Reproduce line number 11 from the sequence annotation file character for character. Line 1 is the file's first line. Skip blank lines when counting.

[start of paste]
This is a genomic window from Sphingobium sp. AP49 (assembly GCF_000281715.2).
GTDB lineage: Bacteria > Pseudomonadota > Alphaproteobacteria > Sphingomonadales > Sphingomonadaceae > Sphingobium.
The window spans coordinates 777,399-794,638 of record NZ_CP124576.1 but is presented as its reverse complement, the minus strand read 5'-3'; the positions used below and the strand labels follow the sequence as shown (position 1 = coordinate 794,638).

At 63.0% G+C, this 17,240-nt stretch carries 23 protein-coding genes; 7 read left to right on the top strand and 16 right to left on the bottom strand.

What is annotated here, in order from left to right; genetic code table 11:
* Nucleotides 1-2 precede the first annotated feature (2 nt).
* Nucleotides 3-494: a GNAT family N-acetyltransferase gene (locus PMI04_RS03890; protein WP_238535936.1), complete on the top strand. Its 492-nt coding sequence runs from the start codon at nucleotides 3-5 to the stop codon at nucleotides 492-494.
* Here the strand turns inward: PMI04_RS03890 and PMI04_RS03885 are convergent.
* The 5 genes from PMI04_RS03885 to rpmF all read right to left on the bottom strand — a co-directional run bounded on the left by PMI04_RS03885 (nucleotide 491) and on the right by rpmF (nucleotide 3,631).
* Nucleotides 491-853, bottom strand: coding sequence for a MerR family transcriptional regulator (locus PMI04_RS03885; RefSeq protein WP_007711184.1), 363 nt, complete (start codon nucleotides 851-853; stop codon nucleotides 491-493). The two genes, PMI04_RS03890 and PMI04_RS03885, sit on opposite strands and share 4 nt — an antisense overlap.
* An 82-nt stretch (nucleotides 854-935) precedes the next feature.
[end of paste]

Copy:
* An 82-nt stretch (nucleotides 854-935) precedes the next feature.